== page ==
STEVE TODD: Patrick Reed visited one of the local schools yesterday.

MAJED AL SOROUR: And he was really, really wonderful, Patrick -- we're in love with media and thank you for having the hard questions.

Patrick Reed is a really, really good guy. And all of us, when we were sitting there -- and I think, you know, he's criticized for being closed. If you're sitting there and you need to have a deadline to post something for your magazine or newspaper or something, and someone keeps interrupting you, how would you feel about that person? So that's I think the criticism. But no, I like the guy, and he's done a great thing, sat down at the clinic with the kids.

So last night we sat down and he said, this is what I love to do. Most of the kids of the world around me, it's my pleasure and this is something I love to do.

HENRIK STENSON: To round up, if you do that interaction with the kids, there's obviously the bigger plan we talked about is where they are going to go next, and making sure, I think looking back at my upbringing in Sweden, there was always a next step, whether it was in a competition, your club, you became good and then maybe you can play the regional stuff and you always have the next step.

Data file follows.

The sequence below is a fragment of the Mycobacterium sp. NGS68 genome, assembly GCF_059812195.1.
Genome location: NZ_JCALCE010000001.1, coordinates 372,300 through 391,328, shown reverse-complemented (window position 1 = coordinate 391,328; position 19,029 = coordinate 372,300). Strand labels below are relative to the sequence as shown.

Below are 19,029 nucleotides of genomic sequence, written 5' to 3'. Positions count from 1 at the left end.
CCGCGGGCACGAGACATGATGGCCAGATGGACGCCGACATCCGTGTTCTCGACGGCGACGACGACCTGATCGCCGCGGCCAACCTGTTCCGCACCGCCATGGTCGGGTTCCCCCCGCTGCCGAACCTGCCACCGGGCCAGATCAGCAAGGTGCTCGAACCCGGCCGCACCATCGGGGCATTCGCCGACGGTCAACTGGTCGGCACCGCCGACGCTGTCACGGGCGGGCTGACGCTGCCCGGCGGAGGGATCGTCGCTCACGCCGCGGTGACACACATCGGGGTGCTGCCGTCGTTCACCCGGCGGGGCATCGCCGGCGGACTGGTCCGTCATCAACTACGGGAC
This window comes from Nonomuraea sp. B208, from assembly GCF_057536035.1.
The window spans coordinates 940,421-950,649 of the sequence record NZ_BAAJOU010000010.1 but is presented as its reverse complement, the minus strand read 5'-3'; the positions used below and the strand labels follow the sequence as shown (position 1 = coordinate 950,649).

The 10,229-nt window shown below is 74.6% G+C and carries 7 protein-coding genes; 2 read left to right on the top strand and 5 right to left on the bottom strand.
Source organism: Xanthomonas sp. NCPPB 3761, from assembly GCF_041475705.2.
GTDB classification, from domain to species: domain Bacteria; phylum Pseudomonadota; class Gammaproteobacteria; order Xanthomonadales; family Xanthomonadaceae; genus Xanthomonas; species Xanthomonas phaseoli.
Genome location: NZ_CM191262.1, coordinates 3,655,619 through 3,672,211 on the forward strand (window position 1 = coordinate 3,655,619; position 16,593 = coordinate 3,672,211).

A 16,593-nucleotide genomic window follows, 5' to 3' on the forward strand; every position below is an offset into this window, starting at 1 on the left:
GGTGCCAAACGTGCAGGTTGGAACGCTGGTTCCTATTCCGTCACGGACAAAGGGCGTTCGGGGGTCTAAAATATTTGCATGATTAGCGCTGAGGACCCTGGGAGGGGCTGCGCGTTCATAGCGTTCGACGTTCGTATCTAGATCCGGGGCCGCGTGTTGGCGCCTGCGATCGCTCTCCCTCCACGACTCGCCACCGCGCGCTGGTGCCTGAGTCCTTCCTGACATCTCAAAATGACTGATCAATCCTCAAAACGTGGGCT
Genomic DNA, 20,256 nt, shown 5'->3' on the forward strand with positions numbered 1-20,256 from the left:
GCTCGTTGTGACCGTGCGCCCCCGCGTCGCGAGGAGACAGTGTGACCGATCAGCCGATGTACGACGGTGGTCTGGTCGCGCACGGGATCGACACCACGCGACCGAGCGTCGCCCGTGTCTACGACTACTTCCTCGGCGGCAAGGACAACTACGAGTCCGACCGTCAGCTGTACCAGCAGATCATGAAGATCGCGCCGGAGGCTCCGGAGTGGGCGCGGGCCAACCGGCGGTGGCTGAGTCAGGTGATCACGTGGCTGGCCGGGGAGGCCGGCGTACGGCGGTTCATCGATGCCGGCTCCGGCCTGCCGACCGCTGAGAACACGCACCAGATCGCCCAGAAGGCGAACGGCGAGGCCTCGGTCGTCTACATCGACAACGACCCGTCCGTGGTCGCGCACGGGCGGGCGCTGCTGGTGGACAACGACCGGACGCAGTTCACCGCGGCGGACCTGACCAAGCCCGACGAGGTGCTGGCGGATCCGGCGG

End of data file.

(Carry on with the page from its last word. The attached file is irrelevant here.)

Q. But you had courses. Where do the kids go to play?
HENRIK STENSON: That's in the plan going forward.

HIS EXCELLENCY YASIR AL-RUMAYYAN: That's in the plan, in addition to, and the plan we want to also put some driving ranges.

Q. You don't need championship courses.

Q. Do you know how much you're going to spend on golf? Is that possible -- sort of being blunt.
HIS EXCELLENCY YASIR AL-RUMAYYAN: So it's like this. The plan is to have one golf course in each one of the regions. The lands would be coming from the government, so we have all the lands in the world to choose. Then the rest is we're going to classify the golf courses -- like executive golf courses.

So the spending, it's not all going to be like this. I mean, this clubhouse is just amazing. It's like one of the best in the world. It's not going to be like this. We'll cater to the needs of the people. If it's like part of a real estate development, it depends on the development itself.

If it's like a resort to have the domestic golfers, or is it going to be a golf destination, it all depends. So the spending will be really balanced between the needs for each one and it's going to be from different sources. It's going to be from the Saudi Golf Federation, from the real estate projects that we will have.

So I think it's going to be massive but I cannot tell you a number right now.